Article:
By now, you have read page after page of information on migraines. Researchers are continuously finding new information regarding migraines. They are learning more about the condition, which helps discover better preventative and reactive treatments. The links and associations between migraines and other physical health issues are better understood as the data improve.
As the research into the physical health aspects of migraines expands, so does the research into the mental health facets. There is already a wealth of information available to process. In reading about migraines and stress, you learned about the direct relationship between level of stress and frequency of migraines. In migraines and depression, you learned about the bidirectional relationship between the two. As migraines worsen, so does depression. As depression worsens, so do migraines. Depression, stress and migraines seem to have a strong association, but there may be a missing piece of the puzzle.
That missing piece is bipolar disorder. Every year bipolar disorder impacts millions of people and migraine sufferers are not immune. Recent research is showing that many people with migraines are being misdiagnosed with unipolar depression rather than bipolar disorder. If you have migraines paired with depression and treatment has been unsuccessfully able to manage either, you may actually have migraines and bipolar.
Depression and Bipolar: Knowing the Difference
Increasing your ability to differentiate between depression and bipolar is essential in receiving a proper diagnosis. Without an accurate diagnosis, you cannot receive the best treatment. Since professionals rely on your self-report almost exclusively to gain information about your symptoms, you need to know what to expect from each. Want to know the difference? Here’s how:
- Depression – Sometimes called unipolar depression to signify its tendency to stay in one place, depression is a very common mental health disorder. Because it is so commonly known, understood and less stigmatizing, people are more comfortable receiving and accepting this diagnosis. Symptoms include changes in sleep and appetite paired with lower energy levels, interest in activities and self-worth. People with depression feel sad or irritable most of the time. Depressive episodes can give way to periods of normal feelings before another depressive episode presents. Like bipolar, there are “ups and downs” with depression, but the “ups” are only ever as high as normal functioning.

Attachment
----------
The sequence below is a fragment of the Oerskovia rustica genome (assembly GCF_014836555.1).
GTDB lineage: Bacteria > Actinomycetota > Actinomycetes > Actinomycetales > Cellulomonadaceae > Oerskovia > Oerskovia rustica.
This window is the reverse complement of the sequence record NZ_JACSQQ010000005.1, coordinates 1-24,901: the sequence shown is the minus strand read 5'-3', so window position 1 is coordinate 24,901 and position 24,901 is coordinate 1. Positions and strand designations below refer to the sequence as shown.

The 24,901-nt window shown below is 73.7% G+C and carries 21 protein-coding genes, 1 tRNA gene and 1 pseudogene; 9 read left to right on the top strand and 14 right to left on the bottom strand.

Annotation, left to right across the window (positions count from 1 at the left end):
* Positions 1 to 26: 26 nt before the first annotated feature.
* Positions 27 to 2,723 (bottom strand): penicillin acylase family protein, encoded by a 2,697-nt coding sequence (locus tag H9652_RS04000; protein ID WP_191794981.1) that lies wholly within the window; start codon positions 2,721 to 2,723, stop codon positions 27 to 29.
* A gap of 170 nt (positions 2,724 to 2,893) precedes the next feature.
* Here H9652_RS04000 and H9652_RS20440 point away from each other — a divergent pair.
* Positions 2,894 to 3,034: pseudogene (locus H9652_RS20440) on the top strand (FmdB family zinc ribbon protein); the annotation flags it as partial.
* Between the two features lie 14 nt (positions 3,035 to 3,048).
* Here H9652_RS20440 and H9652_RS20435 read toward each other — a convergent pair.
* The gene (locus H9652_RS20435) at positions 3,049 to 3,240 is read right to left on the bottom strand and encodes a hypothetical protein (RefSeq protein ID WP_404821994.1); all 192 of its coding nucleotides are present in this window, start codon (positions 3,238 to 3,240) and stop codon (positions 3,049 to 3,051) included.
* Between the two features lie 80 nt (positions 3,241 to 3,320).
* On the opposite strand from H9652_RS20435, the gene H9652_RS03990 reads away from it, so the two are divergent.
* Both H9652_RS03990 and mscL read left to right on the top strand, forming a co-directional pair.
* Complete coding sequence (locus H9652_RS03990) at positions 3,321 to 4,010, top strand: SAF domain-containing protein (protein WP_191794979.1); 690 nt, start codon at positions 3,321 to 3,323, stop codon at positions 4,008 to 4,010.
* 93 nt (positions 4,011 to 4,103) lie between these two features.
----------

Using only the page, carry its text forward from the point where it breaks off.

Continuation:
Depression and Bipolar: Knowing the Difference
- Bipolar I – Bipolar is broken up into several types, bipolar I is the disorder that people mostly picture. With bipolar I, there are three stages of function in rotation: depressive episodes, normal function and manic episodes. In depression, there are only depressive episodes and normal functioning. The difference is the mania. Mania is a period of at least a week where you experience symptoms opposite that of a depressive episode. You will feel incredibly energized with less need for sleep and driven to accomplish tasks around the house. During a manic episode, your mood will be elevated with improved self-esteem and confidence. Manic episodes are not problem-free, though, as people often get themselves into trouble during manic periods by making poor choices, spending money excessively and being more sexually promiscuous. The signs of a manic episode are usually very clear to the people in your life. Because they are so different than your normal functioning, they are easy to identify.
- Bipolar II – The real issue between bipolar disorder, depression and migraine becomes apparent with bipolar II. This is a variation of bipolar I marked by hypomanic symptoms rather than full mania. Hypomanic episodes are shorter in duration and lower in intensity. Symptoms only have to exist for four consecutive days to count as a hypomanic episode and they do not need to be as destructive as symptoms during mania. Studies are showing that people with migraines have a much higher rate of bipolar II than previously suspected.